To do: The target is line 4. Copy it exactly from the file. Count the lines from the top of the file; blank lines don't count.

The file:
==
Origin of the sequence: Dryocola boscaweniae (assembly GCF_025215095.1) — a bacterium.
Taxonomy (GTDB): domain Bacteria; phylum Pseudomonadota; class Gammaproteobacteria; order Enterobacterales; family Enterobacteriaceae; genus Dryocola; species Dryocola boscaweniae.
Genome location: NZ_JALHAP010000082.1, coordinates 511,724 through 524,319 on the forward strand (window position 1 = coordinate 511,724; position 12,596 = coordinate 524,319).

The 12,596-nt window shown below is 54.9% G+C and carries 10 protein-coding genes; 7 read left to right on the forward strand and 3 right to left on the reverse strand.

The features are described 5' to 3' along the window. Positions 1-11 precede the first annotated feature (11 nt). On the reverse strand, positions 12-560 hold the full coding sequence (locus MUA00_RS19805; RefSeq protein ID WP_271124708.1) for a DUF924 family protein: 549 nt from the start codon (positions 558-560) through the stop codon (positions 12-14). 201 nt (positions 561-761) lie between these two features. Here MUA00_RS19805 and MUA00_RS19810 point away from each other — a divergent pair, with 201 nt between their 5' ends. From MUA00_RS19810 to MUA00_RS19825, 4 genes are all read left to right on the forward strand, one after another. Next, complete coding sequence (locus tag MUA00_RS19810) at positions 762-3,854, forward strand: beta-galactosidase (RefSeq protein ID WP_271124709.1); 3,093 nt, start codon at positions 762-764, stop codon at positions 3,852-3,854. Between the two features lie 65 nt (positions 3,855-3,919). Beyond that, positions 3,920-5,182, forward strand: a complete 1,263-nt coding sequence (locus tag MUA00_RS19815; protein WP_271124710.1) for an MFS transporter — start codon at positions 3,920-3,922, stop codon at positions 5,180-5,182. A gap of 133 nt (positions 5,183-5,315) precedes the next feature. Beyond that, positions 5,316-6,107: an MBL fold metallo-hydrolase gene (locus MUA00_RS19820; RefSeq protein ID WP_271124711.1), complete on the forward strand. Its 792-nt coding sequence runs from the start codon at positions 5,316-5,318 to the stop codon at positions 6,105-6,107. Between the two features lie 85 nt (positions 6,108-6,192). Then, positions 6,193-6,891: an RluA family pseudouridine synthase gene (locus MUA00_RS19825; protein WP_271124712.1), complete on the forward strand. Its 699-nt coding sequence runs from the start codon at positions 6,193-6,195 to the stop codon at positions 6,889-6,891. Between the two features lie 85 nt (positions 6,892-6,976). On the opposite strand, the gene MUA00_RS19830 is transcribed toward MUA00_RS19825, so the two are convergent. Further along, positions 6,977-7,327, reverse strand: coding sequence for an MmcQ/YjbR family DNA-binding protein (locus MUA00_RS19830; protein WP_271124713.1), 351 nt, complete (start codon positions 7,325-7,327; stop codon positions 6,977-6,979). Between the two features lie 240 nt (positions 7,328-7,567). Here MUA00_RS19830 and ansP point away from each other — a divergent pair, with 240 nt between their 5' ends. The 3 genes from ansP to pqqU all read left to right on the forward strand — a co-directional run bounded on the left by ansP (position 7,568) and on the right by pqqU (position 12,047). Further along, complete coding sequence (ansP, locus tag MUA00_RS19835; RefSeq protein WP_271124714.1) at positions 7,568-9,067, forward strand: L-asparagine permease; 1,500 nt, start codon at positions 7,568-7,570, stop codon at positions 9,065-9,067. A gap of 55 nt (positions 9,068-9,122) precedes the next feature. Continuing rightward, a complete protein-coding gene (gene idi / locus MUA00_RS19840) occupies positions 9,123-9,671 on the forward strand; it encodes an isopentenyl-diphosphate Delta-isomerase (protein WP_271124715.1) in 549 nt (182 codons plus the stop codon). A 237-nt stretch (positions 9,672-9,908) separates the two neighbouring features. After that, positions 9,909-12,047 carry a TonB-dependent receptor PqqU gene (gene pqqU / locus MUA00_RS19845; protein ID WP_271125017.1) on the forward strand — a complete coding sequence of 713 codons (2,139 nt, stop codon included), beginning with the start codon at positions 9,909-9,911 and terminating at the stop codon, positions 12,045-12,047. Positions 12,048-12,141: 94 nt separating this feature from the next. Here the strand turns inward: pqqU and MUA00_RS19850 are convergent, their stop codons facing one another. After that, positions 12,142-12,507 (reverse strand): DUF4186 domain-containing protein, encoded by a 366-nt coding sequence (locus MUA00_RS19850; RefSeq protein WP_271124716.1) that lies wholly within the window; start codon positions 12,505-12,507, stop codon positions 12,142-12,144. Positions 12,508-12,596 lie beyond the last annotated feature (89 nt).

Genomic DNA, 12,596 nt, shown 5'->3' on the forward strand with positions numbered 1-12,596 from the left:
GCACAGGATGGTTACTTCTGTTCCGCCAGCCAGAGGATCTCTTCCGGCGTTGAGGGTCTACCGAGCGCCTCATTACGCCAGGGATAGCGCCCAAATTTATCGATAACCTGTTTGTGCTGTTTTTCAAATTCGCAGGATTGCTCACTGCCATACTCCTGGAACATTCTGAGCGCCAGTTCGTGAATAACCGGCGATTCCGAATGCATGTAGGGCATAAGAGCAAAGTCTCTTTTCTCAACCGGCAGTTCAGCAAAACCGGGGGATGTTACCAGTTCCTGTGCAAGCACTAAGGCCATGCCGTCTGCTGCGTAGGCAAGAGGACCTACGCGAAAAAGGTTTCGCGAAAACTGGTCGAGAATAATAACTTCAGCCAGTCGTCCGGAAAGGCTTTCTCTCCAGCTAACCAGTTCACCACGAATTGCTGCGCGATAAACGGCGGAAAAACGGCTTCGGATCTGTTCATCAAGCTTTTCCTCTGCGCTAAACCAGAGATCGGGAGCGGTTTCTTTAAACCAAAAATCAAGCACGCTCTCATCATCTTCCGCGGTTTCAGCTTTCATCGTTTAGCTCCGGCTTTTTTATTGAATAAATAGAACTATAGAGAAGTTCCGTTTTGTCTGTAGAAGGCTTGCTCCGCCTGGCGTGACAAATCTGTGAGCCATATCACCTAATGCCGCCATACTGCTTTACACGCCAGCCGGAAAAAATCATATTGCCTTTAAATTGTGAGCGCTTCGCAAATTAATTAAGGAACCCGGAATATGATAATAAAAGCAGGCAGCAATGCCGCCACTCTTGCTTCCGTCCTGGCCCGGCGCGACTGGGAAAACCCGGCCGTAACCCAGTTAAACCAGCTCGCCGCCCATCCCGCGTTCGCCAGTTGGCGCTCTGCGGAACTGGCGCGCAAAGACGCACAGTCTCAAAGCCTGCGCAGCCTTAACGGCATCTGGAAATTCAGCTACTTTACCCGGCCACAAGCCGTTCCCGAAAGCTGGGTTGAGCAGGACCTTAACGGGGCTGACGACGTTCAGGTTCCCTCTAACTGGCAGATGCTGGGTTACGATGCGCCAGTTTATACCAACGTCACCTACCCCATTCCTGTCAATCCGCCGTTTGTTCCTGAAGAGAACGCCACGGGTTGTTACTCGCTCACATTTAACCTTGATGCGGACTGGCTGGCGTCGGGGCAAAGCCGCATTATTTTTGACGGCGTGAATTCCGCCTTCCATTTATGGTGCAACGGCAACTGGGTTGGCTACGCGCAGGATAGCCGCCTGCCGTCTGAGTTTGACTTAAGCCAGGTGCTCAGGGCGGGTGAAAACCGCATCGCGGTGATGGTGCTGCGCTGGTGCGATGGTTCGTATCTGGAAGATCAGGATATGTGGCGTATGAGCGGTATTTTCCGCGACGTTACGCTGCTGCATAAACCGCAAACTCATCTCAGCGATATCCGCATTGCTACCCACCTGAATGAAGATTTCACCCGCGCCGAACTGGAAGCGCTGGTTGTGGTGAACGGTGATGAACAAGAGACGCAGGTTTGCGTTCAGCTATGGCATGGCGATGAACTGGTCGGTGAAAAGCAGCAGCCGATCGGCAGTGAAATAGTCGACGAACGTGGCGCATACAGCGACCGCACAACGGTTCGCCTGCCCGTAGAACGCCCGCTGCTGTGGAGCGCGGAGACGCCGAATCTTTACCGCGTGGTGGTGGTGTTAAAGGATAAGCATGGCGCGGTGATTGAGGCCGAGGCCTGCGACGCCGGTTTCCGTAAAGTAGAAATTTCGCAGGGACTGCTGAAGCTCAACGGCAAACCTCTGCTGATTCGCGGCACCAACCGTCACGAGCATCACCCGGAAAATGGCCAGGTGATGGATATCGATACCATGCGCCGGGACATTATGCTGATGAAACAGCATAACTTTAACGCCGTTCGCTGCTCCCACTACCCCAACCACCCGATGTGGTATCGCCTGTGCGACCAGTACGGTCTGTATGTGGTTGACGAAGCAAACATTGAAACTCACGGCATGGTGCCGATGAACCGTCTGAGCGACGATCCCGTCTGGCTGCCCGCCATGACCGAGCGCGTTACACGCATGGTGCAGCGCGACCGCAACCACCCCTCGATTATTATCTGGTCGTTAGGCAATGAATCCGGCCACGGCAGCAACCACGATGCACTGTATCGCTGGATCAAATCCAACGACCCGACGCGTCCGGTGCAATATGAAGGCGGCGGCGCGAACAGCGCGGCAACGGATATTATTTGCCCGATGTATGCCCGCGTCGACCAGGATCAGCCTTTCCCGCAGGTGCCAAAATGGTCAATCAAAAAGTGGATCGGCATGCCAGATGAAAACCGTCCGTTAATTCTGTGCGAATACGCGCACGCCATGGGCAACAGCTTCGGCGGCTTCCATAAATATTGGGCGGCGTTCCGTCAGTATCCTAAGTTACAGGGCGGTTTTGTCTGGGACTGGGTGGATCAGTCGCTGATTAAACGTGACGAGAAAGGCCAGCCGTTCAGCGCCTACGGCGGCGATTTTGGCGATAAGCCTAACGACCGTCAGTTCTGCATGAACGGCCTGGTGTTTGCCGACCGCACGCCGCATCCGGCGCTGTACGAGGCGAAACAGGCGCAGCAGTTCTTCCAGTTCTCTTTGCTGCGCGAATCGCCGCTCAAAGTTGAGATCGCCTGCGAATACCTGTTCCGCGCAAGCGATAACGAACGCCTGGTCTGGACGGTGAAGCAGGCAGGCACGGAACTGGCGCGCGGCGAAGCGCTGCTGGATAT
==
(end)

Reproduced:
The 12,596-nt window shown below is 54.9% G+C and carries 10 protein-coding genes; 7 read left to right on the forward strand and 3 right to left on the reverse strand.